Sufi Religious Figure and Poet
Hijri 1309-1368 (AH); Common Era 1892–1949 (CE)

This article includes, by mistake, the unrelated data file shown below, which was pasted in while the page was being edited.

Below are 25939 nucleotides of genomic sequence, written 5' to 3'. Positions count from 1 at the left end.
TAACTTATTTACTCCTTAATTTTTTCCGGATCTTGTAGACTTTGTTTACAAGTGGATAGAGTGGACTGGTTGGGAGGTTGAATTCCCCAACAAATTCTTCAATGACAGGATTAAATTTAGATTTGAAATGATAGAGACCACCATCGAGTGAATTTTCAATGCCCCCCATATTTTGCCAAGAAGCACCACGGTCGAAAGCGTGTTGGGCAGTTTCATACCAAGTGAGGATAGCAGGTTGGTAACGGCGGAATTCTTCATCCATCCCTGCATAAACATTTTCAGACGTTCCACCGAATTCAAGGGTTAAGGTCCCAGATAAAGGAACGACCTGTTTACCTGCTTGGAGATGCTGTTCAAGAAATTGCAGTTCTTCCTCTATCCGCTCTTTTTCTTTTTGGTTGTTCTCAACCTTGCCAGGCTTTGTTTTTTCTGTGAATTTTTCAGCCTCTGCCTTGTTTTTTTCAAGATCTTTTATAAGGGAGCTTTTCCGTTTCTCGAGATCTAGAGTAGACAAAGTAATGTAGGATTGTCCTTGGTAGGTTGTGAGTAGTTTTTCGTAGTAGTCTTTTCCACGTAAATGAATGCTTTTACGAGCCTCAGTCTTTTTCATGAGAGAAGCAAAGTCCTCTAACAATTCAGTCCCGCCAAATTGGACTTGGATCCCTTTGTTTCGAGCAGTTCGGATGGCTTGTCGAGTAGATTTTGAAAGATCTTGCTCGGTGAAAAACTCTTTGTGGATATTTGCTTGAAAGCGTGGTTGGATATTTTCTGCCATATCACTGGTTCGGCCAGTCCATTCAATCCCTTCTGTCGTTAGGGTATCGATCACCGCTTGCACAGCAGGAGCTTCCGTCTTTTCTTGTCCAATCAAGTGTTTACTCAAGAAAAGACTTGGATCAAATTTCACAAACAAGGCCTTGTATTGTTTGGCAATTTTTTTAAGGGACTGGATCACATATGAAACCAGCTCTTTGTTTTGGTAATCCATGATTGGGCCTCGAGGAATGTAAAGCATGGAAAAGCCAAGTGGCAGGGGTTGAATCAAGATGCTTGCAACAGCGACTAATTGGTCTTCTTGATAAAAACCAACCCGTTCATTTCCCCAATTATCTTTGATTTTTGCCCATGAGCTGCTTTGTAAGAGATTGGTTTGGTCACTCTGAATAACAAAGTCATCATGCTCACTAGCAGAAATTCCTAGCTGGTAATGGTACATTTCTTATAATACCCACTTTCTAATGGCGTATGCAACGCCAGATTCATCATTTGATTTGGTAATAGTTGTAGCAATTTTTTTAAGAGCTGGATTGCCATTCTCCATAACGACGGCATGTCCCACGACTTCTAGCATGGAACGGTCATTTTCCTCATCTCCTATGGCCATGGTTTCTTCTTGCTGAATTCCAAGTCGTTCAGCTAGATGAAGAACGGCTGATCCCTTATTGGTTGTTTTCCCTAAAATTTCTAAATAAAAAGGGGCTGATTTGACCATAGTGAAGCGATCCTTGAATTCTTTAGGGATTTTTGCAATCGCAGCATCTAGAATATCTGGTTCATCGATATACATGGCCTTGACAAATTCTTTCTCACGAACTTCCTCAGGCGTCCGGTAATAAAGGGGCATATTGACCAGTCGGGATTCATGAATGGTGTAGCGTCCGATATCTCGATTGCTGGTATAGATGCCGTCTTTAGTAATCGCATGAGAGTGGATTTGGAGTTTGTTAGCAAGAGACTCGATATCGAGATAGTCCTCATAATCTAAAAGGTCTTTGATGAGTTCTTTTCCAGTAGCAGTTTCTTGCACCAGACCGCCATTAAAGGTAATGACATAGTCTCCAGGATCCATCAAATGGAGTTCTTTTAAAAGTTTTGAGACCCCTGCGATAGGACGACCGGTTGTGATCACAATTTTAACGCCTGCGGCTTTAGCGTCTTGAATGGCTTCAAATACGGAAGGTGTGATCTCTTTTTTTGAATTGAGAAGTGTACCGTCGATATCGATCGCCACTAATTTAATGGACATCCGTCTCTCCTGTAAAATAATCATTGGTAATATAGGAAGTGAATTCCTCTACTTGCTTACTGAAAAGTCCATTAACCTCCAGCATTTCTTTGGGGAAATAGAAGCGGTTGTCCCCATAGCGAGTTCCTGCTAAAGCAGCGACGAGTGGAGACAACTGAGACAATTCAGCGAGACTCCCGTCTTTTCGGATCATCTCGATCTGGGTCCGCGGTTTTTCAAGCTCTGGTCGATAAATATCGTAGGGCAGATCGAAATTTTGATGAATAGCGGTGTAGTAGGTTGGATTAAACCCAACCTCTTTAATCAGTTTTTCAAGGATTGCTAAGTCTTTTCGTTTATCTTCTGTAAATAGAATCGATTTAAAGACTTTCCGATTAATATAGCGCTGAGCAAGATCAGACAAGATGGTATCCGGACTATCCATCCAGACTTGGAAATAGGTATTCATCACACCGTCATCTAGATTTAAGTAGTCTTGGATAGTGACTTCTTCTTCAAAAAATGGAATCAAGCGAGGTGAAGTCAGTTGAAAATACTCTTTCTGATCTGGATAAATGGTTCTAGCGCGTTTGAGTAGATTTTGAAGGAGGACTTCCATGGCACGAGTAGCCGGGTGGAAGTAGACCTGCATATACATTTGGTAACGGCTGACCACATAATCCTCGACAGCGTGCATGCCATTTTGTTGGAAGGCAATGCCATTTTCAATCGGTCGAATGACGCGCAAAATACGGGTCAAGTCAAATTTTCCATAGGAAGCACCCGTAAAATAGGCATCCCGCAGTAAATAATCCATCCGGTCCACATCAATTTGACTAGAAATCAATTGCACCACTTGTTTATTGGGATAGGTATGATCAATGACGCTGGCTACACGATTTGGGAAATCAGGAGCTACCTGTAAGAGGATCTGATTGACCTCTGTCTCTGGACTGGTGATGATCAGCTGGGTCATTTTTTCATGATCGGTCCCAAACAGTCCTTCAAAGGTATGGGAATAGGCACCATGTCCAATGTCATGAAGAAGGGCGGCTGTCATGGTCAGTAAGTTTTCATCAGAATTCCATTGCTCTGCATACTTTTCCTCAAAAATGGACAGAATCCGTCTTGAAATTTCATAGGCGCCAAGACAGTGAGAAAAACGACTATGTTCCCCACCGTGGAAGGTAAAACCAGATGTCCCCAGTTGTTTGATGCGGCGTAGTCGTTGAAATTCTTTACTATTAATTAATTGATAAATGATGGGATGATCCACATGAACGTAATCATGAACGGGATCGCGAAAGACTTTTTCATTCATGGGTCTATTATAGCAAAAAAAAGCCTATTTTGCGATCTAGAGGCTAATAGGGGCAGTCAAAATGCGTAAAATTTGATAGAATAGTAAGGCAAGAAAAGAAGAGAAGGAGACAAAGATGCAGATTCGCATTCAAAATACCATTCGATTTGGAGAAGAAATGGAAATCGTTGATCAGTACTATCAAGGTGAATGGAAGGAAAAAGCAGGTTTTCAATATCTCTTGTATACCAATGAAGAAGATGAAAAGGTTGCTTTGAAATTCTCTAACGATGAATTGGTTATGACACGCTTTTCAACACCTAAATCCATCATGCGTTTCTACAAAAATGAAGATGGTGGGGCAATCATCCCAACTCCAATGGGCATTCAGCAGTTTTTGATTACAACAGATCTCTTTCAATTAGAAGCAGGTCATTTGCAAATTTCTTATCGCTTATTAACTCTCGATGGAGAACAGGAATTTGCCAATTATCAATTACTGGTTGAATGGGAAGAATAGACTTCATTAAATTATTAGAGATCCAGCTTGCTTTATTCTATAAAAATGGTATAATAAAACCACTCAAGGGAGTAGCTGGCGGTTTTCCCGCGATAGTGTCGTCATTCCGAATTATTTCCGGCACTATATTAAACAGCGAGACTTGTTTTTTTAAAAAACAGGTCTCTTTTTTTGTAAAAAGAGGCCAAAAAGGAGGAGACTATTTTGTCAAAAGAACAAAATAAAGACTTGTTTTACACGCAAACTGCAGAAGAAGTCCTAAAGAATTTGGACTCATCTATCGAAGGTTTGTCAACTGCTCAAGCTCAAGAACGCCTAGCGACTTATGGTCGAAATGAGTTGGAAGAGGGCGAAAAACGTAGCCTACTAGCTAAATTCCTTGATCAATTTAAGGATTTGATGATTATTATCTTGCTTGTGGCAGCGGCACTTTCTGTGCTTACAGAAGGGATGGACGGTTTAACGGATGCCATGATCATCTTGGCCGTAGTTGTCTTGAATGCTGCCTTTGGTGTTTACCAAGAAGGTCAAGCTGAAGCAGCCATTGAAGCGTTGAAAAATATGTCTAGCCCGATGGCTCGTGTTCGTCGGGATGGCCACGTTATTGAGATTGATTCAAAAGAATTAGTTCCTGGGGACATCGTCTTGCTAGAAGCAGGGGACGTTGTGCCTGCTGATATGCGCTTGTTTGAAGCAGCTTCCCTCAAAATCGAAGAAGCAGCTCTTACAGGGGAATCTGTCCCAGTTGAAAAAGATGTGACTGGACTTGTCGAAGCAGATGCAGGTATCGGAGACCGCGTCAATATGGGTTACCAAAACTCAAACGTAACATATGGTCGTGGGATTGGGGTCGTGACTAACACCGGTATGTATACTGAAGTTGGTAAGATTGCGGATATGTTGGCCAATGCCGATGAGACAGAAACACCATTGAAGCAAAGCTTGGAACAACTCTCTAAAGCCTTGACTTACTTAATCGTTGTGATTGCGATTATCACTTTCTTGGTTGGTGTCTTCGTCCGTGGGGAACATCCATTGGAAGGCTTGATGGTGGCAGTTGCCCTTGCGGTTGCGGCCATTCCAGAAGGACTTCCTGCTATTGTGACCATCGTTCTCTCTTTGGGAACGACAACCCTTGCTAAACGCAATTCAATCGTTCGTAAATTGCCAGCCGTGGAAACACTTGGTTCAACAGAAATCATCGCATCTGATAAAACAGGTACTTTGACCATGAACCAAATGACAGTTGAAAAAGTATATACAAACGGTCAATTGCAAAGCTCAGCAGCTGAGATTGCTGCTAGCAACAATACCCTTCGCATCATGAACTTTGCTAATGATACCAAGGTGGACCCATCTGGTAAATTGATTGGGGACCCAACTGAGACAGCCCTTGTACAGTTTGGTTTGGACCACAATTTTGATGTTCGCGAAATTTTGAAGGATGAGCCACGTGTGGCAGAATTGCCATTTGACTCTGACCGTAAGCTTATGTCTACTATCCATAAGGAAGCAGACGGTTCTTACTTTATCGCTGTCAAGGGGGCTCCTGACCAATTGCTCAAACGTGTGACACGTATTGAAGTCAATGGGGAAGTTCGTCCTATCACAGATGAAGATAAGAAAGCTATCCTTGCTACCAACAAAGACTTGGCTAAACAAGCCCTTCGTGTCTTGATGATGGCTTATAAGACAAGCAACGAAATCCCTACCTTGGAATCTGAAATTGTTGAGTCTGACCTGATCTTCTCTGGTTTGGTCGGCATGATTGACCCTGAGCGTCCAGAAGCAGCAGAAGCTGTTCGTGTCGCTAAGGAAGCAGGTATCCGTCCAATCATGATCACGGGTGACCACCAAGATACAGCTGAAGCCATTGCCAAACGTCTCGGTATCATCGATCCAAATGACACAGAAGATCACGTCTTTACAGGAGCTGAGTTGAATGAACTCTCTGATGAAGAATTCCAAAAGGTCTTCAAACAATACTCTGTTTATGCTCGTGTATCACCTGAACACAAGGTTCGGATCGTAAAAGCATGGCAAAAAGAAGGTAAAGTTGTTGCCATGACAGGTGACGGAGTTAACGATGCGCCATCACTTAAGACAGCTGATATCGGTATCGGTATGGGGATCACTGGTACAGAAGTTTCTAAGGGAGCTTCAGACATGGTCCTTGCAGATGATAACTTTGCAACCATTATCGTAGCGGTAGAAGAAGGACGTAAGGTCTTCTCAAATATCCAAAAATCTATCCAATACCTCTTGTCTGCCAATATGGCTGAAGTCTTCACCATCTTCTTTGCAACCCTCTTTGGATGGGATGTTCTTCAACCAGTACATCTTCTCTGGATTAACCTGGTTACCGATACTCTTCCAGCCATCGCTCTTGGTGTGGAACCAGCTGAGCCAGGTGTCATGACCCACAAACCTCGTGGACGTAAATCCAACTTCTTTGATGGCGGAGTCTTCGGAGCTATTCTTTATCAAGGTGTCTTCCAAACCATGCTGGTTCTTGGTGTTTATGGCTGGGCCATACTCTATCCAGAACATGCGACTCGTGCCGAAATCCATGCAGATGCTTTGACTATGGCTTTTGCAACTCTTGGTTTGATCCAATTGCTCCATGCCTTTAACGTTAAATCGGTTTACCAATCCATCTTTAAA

Born Ora May Baker on May 8, 1892, Ameena Begum was a relative of Mary Baker Eddy, the founder of Christian Science. In her late teens she met Sufi leader Hazrat Inayet Khan who was touring the United States lecturing and giving musical performances. The two fell in love but were forbidden by Ameena’s family to marry. Ameena nevertheless booked passage on a ship to London where she and Hazrat were married. They lived in Russia, the UK, and France during their married life and had four children. Ameena embraced Sufism wholeheartedly and was given the title “Pirani,” a unique feminine equivalent of “Pir,” the title given to a Sufi master. An ambassador of Sufism to the West, she wrote an article in 1915 called “Women’s Seclusion in the East” appearing in The Sufi magazine that demystified and provided reasons for women’s seclusion according to tradition in certain Islamic cultures. She was also the author of a collection of poetry called Thy Rosary of a Hundred Beads that served as means of reflection on the teachings of her husband. She supported her husband and enabled him to carry out his mission to bring Sufism to the West. Hazrat said of his wife: “If I had not been helped by her, my life, laden with a heavy responsibility, would have never enabled me to devote myself entirely to the Order as I have.”1  “Hazrat Inayat Khan,” International Sufi Movement.